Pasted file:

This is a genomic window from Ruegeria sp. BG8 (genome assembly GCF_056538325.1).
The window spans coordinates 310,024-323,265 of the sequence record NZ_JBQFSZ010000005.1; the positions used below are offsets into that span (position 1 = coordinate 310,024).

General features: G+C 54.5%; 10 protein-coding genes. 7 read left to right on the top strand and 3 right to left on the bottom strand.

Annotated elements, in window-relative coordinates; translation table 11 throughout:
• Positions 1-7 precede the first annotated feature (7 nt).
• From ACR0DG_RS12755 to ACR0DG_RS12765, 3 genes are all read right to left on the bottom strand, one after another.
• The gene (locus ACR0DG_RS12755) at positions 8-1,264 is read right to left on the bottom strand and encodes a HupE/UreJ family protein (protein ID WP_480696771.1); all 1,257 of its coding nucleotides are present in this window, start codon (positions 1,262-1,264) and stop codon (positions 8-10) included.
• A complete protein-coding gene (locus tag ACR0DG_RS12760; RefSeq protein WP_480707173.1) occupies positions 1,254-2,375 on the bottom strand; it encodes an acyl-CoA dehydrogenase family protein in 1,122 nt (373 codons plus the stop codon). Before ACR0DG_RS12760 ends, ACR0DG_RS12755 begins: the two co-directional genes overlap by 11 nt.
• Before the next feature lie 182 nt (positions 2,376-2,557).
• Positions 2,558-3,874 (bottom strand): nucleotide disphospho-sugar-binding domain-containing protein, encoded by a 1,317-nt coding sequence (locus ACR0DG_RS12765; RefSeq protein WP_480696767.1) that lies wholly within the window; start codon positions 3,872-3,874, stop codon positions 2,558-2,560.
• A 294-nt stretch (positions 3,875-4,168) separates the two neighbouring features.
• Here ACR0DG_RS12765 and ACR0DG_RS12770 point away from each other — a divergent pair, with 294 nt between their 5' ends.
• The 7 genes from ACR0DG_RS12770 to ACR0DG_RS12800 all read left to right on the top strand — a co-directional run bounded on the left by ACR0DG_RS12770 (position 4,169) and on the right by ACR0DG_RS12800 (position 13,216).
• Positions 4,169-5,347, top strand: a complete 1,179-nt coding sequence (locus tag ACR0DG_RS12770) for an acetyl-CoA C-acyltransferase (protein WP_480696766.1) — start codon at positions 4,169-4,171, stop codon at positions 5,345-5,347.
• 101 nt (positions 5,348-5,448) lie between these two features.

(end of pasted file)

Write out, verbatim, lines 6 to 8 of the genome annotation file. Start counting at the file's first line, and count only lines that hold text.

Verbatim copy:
• From ACR0DG_RS12755 to ACR0DG_RS12765, 3 genes are all read right to left on the bottom strand, one after another.
• The gene (locus ACR0DG_RS12755) at positions 8-1,264 is read right to left on the bottom strand and encodes a HupE/UreJ family protein (protein ID WP_480696771.1); all 1,257 of its coding nucleotides are present in this window, start codon (positions 1,262-1,264) and stop codon (positions 8-10) included.
• A complete protein-coding gene (locus tag ACR0DG_RS12760; RefSeq protein WP_480707173.1) occupies positions 1,254-2,375 on the bottom strand; it encodes an acyl-CoA dehydrogenase family protein in 1,122 nt (373 codons plus the stop codon). Before ACR0DG_RS12760 ends, ACR0DG_RS12755 begins: the two co-directional genes overlap by 11 nt.